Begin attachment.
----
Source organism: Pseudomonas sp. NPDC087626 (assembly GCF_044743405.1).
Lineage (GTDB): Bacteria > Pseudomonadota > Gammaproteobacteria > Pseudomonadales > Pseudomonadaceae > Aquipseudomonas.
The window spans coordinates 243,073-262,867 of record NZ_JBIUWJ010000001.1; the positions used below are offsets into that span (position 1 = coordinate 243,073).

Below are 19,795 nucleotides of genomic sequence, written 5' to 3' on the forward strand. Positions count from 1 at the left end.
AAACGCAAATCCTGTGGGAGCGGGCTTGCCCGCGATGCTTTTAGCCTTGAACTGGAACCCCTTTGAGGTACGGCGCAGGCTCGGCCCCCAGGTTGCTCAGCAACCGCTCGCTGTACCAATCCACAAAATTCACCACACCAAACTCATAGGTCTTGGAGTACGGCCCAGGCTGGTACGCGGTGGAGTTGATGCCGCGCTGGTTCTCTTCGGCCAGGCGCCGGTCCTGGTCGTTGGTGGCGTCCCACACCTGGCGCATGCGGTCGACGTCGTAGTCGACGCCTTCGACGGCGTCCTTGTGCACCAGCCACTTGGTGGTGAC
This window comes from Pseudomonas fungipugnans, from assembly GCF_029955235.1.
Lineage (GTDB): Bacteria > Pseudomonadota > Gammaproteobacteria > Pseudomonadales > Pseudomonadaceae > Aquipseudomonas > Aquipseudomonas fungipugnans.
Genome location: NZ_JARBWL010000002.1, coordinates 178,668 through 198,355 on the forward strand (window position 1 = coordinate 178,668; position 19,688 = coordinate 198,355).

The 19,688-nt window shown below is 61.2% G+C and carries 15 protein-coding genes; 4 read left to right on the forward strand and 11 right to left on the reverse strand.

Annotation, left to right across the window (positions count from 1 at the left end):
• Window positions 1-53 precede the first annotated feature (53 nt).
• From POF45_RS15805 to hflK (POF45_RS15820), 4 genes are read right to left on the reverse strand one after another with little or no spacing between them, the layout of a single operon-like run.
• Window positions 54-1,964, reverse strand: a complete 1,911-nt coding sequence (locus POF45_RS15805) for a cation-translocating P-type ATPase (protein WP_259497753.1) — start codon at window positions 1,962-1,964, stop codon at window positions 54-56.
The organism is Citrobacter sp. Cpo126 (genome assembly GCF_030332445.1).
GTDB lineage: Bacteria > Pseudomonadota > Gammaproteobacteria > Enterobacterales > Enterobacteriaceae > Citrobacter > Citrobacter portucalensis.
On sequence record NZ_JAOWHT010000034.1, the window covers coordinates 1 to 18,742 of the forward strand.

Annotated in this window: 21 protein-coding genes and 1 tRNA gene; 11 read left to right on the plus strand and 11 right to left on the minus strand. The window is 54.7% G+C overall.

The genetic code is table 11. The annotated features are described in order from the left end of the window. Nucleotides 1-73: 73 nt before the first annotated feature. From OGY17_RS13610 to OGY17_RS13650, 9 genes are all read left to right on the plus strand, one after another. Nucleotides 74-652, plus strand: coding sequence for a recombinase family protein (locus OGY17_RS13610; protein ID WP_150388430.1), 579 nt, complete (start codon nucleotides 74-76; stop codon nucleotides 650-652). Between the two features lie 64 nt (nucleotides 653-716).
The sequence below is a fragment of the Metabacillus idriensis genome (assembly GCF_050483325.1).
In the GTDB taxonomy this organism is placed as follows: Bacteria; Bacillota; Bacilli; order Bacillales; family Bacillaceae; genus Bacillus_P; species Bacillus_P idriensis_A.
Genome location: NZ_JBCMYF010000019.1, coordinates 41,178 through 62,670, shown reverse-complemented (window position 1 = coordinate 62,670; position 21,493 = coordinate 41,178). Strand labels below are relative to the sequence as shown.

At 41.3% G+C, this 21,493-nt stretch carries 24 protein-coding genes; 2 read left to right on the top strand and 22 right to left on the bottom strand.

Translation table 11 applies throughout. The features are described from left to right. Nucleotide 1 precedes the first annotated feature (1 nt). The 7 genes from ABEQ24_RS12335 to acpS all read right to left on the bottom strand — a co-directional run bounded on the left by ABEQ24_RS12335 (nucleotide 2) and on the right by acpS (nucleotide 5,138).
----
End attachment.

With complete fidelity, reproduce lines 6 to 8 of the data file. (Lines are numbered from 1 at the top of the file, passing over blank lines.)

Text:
This window comes from Pseudomonas fungipugnans, from assembly GCF_029955235.1.
Lineage (GTDB): Bacteria > Pseudomonadota > Gammaproteobacteria > Pseudomonadales > Pseudomonadaceae > Aquipseudomonas > Aquipseudomonas fungipugnans.
Genome location: NZ_JARBWL010000002.1, coordinates 178,668 through 198,355 on the forward strand (window position 1 = coordinate 178,668; position 19,688 = coordinate 198,355).